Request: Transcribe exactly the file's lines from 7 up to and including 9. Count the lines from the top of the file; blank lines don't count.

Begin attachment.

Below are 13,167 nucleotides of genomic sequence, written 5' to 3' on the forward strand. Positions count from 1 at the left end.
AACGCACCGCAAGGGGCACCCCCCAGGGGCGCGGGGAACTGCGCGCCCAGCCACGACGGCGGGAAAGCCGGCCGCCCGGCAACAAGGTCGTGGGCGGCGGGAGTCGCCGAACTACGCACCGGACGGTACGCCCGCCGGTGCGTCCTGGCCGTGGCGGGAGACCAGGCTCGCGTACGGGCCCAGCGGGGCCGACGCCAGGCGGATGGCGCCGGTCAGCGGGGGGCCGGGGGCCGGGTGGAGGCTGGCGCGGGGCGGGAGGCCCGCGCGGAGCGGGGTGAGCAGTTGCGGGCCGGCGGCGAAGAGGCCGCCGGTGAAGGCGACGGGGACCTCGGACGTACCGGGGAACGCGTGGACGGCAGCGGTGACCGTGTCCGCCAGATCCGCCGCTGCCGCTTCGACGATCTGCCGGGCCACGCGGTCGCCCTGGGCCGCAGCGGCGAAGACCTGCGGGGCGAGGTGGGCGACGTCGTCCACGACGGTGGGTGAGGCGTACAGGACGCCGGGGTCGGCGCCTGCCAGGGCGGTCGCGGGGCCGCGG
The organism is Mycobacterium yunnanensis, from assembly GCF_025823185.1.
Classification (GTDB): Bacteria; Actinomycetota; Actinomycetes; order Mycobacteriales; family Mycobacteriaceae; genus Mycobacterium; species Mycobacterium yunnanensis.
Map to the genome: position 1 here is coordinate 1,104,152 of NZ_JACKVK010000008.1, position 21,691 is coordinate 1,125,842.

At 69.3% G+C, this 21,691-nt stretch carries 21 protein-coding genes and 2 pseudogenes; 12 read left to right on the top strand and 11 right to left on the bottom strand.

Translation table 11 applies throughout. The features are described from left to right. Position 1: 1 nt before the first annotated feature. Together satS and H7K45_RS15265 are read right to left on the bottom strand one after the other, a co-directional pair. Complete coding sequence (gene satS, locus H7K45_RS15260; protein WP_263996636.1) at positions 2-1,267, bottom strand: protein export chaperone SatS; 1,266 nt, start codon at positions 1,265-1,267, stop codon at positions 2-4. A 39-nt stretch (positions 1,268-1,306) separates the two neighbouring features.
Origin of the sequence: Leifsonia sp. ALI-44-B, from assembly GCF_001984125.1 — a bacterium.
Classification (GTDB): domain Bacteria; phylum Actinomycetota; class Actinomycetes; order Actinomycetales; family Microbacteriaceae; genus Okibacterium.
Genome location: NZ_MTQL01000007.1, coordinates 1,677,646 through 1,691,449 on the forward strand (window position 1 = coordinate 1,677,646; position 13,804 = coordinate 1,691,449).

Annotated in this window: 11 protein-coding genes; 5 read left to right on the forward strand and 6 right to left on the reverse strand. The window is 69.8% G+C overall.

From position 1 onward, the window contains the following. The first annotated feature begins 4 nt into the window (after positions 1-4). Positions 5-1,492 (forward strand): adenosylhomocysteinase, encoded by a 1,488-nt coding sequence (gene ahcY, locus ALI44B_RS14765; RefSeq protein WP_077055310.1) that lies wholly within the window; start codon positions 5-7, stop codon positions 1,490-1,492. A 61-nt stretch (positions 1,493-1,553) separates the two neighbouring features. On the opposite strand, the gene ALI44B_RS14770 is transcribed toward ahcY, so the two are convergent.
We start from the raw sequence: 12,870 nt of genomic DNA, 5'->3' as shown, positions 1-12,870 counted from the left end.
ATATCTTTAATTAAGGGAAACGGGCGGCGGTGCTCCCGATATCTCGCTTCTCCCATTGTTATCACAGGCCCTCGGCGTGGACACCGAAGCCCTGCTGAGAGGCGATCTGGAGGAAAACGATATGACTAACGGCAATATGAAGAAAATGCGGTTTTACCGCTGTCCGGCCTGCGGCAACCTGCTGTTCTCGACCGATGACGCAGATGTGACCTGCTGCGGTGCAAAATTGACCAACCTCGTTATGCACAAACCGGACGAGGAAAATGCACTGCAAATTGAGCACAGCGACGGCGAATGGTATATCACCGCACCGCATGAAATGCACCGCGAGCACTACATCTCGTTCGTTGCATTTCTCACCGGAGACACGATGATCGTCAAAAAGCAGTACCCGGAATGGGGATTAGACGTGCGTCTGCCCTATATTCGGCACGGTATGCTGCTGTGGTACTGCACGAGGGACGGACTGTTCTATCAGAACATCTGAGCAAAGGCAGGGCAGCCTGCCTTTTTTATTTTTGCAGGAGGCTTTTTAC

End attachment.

Translation table 11 applies throughout. The features are described from left to right. Position 1: 1 nt before the first annotated feature. Together satS and H7K45_RS15265 are read right to left on the bottom strand one after the other, a co-directional pair. Complete coding sequence (gene satS, locus H7K45_RS15260; protein WP_263996636.1) at positions 2-1,267, bottom strand: protein export chaperone SatS; 1,266 nt, start codon at positions 1,265-1,267, stop codon at positions 2-4. A 39-nt stretch (positions 1,268-1,306) separates the two neighbouring features.
Origin of the sequence: Leifsonia sp. ALI-44-B, from assembly GCF_001984125.1 — a bacterium.
Classification (GTDB): domain Bacteria; phylum Actinomycetota; class Actinomycetes; order Actinomycetales; family Microbacteriaceae; genus Okibacterium.